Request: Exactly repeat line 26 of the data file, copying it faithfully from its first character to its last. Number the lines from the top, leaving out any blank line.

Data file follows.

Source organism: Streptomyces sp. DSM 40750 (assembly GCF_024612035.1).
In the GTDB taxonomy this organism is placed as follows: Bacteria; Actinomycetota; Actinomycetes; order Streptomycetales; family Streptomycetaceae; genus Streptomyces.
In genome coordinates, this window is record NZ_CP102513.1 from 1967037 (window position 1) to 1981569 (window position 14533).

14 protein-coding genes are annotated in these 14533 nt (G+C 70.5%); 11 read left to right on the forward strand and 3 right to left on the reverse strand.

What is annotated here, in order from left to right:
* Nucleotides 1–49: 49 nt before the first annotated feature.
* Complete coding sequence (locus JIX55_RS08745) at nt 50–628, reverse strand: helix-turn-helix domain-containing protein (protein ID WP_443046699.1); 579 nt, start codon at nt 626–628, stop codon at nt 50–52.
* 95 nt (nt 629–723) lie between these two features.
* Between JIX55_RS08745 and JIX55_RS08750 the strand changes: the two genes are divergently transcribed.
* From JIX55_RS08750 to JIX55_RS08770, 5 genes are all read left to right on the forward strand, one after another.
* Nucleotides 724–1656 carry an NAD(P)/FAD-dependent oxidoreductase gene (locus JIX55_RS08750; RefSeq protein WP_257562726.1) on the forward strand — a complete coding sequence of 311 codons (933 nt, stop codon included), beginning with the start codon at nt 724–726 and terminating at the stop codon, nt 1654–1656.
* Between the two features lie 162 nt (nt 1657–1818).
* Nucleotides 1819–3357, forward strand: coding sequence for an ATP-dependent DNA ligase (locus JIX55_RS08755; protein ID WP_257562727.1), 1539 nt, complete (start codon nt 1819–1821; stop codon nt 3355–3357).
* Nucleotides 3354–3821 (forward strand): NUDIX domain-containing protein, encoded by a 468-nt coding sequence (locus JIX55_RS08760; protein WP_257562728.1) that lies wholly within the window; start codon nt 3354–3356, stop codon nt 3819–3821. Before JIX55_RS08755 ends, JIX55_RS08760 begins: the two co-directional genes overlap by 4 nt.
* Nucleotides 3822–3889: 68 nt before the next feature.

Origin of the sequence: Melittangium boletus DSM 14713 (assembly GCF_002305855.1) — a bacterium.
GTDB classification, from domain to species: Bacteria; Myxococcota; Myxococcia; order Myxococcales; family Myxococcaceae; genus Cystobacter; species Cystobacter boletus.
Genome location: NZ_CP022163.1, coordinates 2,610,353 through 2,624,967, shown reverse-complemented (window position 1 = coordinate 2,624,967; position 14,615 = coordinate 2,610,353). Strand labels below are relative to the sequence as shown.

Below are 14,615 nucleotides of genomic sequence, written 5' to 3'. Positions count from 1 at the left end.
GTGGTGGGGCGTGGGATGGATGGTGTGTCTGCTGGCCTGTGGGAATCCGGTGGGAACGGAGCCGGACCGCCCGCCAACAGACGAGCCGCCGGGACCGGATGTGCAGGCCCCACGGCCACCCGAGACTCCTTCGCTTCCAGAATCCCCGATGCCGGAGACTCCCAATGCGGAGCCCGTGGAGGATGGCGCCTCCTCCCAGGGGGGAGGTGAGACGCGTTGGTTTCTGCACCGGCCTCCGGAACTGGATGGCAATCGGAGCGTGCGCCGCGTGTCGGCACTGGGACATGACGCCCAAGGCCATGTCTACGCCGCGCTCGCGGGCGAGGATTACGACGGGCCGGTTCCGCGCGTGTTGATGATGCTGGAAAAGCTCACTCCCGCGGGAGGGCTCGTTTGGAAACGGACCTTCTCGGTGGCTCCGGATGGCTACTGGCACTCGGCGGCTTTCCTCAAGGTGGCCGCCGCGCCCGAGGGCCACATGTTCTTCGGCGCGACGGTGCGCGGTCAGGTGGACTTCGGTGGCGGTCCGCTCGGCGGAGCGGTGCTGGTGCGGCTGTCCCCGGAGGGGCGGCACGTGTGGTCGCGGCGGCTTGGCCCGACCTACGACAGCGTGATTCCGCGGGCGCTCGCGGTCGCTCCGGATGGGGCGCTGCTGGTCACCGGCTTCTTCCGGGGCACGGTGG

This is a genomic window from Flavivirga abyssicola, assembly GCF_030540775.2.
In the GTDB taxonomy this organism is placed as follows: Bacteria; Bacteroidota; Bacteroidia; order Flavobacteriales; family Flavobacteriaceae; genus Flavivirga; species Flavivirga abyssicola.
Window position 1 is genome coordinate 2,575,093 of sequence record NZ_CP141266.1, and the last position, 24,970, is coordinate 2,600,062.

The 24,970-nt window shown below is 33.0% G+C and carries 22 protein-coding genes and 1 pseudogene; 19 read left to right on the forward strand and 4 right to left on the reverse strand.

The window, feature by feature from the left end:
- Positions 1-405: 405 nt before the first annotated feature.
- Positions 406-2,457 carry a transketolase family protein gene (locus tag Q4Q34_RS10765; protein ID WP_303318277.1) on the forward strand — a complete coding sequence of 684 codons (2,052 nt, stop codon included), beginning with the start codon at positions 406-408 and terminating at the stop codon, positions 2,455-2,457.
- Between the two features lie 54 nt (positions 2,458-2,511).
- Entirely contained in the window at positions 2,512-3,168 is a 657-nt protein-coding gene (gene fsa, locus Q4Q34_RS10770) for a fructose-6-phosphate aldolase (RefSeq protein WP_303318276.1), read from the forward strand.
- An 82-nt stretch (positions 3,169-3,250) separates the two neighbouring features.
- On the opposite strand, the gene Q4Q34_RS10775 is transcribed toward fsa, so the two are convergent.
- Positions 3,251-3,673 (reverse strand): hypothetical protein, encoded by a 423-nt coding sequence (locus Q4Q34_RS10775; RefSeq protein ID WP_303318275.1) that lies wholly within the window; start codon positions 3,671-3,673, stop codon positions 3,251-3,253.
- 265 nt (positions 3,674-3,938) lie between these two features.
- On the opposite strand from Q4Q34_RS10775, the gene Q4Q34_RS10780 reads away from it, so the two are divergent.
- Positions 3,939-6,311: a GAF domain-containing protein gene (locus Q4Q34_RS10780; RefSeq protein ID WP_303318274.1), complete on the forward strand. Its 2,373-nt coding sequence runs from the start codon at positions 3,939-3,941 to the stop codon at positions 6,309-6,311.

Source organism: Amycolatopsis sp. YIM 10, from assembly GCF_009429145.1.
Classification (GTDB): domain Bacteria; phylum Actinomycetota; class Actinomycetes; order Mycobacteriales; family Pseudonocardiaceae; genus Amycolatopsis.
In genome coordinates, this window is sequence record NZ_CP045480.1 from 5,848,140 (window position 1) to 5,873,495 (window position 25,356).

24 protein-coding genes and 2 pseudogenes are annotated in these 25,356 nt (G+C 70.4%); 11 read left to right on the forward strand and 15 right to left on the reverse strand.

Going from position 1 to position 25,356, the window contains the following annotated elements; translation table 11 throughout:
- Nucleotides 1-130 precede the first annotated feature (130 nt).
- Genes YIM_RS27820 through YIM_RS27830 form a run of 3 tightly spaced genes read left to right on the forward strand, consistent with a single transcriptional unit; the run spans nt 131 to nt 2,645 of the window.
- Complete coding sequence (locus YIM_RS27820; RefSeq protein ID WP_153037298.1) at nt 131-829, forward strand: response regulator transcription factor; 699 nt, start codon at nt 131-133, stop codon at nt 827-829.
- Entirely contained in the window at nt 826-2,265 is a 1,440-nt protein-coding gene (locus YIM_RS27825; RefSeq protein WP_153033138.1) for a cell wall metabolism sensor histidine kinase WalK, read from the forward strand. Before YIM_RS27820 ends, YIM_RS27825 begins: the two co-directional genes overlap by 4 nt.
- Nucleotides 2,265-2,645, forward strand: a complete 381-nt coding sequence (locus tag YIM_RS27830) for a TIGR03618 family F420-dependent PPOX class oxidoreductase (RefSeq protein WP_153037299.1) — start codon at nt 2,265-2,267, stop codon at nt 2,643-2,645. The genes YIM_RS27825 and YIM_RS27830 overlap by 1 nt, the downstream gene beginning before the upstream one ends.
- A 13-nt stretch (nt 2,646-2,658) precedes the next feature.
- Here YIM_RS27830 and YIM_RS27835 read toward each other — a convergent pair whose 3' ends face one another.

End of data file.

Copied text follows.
- Positions 1-405: 405 nt before the first annotated feature.